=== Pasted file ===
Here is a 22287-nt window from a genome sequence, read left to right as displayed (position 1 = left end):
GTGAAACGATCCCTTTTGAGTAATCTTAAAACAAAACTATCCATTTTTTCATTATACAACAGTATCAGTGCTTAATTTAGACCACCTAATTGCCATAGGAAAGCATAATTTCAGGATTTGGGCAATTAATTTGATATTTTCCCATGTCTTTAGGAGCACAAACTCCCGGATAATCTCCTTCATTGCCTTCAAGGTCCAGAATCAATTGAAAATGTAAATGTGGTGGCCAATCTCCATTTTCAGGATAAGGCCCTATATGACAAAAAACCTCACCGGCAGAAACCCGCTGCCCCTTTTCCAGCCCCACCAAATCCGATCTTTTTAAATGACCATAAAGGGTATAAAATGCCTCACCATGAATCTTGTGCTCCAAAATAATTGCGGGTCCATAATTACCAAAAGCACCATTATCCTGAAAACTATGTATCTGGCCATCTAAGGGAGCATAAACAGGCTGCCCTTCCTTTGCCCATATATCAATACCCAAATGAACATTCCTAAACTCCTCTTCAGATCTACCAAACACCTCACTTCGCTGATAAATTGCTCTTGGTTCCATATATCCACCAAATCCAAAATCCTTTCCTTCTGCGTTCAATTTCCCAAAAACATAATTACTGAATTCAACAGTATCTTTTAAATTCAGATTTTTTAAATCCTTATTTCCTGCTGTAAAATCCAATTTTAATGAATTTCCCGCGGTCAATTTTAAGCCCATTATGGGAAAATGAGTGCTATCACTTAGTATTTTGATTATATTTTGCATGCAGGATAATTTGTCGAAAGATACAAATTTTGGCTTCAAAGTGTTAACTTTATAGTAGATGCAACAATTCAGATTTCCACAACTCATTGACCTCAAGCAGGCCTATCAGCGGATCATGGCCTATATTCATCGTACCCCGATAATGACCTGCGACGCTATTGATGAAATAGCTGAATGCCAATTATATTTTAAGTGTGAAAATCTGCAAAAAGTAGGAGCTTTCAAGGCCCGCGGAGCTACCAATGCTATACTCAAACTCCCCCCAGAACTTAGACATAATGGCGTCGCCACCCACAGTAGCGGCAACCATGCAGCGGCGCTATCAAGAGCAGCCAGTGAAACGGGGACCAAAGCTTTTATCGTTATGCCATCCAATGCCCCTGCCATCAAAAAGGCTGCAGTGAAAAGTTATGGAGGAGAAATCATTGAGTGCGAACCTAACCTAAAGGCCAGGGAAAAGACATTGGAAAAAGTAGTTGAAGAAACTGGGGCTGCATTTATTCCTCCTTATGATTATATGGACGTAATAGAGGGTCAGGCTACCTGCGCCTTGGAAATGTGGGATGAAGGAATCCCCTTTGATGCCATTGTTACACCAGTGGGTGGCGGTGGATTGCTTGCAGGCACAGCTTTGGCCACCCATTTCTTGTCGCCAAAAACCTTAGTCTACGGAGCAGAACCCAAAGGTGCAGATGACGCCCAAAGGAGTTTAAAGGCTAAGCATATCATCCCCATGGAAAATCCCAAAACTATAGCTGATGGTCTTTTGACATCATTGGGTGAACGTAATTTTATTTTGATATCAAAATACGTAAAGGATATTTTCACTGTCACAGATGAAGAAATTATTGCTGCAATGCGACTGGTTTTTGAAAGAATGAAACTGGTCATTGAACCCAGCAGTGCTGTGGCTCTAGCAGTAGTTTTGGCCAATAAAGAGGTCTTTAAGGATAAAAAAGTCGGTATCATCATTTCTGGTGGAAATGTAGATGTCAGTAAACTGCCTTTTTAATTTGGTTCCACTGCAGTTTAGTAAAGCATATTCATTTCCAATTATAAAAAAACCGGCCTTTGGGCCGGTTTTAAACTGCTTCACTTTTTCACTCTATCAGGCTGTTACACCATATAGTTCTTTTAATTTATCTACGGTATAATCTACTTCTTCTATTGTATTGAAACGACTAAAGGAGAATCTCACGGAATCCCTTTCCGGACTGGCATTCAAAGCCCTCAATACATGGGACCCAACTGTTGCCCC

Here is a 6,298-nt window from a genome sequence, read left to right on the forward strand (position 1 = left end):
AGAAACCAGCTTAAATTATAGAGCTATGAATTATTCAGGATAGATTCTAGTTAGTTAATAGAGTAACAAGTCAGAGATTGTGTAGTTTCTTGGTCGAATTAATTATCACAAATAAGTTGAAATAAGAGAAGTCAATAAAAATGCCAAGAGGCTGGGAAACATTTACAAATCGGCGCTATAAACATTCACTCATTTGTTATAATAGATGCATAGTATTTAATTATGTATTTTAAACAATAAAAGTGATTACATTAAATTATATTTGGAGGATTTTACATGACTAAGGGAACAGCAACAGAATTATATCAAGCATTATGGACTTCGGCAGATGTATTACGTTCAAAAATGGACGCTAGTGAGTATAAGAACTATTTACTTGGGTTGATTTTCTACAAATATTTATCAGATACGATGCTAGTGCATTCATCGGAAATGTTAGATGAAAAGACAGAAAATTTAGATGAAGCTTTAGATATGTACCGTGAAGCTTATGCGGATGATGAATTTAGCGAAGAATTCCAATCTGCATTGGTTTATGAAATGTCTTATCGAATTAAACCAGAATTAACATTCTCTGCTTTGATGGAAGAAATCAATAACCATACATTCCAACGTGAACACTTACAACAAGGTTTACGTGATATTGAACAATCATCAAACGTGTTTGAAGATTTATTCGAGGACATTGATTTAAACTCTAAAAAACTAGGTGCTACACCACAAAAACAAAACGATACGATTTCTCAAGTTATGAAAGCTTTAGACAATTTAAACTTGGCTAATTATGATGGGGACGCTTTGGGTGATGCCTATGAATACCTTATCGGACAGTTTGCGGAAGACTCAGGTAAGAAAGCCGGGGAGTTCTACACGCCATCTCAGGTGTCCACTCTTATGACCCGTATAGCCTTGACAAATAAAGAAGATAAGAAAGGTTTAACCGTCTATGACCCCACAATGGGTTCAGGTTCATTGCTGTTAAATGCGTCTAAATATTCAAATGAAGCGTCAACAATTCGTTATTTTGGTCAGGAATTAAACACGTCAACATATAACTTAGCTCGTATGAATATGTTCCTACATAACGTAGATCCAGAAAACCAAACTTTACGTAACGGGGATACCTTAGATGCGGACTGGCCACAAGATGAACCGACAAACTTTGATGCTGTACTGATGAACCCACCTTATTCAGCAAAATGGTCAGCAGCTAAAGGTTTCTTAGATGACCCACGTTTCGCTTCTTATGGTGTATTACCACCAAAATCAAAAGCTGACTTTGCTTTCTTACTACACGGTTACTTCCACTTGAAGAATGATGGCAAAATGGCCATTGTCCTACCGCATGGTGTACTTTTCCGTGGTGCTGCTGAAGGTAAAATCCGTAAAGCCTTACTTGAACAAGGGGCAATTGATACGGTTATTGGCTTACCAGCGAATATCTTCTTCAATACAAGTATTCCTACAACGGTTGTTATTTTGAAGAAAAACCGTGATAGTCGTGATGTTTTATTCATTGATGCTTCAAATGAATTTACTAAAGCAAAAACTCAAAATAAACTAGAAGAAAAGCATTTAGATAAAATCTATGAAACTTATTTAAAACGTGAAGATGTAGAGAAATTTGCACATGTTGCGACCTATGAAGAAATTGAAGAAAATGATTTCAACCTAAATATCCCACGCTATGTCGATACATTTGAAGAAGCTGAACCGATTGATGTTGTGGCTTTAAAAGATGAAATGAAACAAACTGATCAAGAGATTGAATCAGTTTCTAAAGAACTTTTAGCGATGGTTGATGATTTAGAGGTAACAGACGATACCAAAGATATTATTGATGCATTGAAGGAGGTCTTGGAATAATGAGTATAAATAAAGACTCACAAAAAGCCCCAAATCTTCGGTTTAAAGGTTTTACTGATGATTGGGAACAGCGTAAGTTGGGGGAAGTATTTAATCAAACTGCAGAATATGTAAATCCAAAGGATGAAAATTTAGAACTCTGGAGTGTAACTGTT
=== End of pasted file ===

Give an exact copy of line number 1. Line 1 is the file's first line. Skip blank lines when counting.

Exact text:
Here is a 22287-nt window from a genome sequence, read left to right as displayed (position 1 = left end):